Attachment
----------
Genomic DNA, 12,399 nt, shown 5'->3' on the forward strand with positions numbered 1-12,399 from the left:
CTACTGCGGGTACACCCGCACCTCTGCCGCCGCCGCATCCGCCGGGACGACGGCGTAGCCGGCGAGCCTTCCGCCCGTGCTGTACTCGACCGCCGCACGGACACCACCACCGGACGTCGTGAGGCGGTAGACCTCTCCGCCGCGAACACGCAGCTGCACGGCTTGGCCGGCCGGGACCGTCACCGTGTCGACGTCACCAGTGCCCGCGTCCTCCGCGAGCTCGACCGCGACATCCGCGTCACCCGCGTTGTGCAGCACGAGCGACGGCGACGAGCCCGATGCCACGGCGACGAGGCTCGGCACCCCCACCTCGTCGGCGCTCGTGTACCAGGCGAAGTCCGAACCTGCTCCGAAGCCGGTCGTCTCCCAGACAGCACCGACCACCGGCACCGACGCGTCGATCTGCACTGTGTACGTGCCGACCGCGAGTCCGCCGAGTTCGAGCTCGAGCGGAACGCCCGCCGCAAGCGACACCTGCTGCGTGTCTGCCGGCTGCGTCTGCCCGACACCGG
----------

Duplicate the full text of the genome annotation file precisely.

Genomic DNA, 12,399 nt, shown 5'->3' on the forward strand with positions numbered 1-12,399 from the left:
CTACTGCGGGTACACCCGCACCTCTGCCGCCGCCGCATCCGCCGGGACGACGGCGTAGCCGGCGAGCCTTCCGCCCGTGCTGTACTCGACCGCCGCACGGACACCACCACCGGACGTCGTGAGGCGGTAGACCTCTCCGCCGCGAACACGCAGCTGCACGGCTTGGCCGGCCGGGACCGTCACCGTGTCGACGTCACCAGTGCCCGCGTCCTCCGCGAGCTCGACCGCGACATCCGCGTCACCCGCGTTGTGCAGCACGAGCGACGGCGACGAGCCCGATGCCACGGCGACGAGGCTCGGCACCCCCACCTCGTCGGCGCTCGTGTACCAGGCGAAGTCCGAACCTGCTCCGAAGCCGGTCGTCTCCCAGACAGCACCGACCACCGGCACCGACGCGTCGATCTGCACTGTGTACGTGCCGACCGCGAGTCCGCCGAGTTCGAGCTCGAGCGGAACGCCCGCCGCAAGCGACACCTGCTGCGTGTCTGCCGGCTGCGTCTGCCCGACACCGG